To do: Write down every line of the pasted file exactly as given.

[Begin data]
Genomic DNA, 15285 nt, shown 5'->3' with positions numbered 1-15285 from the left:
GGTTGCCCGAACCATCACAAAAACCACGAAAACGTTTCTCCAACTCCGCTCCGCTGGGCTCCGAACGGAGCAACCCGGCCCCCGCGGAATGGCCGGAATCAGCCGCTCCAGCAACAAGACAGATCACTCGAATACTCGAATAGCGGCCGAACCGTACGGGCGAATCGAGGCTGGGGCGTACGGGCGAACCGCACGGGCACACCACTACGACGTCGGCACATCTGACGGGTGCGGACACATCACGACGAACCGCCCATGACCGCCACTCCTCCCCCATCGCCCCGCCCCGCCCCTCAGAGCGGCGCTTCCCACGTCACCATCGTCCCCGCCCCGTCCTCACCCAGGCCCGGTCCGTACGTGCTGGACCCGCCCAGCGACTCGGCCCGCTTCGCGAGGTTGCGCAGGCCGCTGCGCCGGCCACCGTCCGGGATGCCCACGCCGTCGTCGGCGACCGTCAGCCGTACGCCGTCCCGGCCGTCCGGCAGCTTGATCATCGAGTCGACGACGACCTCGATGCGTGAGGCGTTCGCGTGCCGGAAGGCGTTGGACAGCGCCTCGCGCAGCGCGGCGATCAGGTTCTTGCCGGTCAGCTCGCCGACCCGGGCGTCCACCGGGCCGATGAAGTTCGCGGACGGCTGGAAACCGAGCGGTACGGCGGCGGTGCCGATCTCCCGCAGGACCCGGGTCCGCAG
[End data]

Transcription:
Genomic DNA, 15285 nt, shown 5'->3' with positions numbered 1-15285 from the left:
GGTTGCCCGAACCATCACAAAAACCACGAAAACGTTTCTCCAACTCCGCTCCGCTGGGCTCCGAACGGAGCAACCCGGCCCCCGCGGAATGGCCGGAATCAGCCGCTCCAGCAACAAGACAGATCACTCGAATACTCGAATAGCGGCCGAACCGTACGGGCGAATCGAGGCTGGGGCGTACGGGCGAACCGCACGGGCACACCACTACGACGTCGGCACATCTGACGGGTGCGGACACATCACGACGAACCGCCCATGACCGCCACTCCTCCCCCATCGCCCCGCCCCGCCCCTCAGAGCGGCGCTTCCCACGTCACCATCGTCCCCGCCCCGTCCTCACCCAGGCCCGGTCCGTACGTGCTGGACCCGCCCAGCGACTCGGCCCGCTTCGCGAGGTTGCGCAGGCCGCTGCGCCGGCCACCGTCCGGGATGCCCACGCCGTCGTCGGCGACCGTCAGCCGTACGCCGTCCCGGCCGTCCGGCAGCTTGATCATCGAGTCGACGACGACCTCGATGCGTGAGGCGTTCGCGTGCCGGAAGGCGTTGGACAGCGCCTCGCGCAGCGCGGCGATCAGGTTCTTGCCGGTCAGCTCGCCGACCCGGGCGTCCACCGGGCCGATGAAGTTCGCGGACGGCTGGAAACCGAGCGGTACGGCGGCGGTGCCGATCTCCCGCAGGACCCGGGTCCGCAG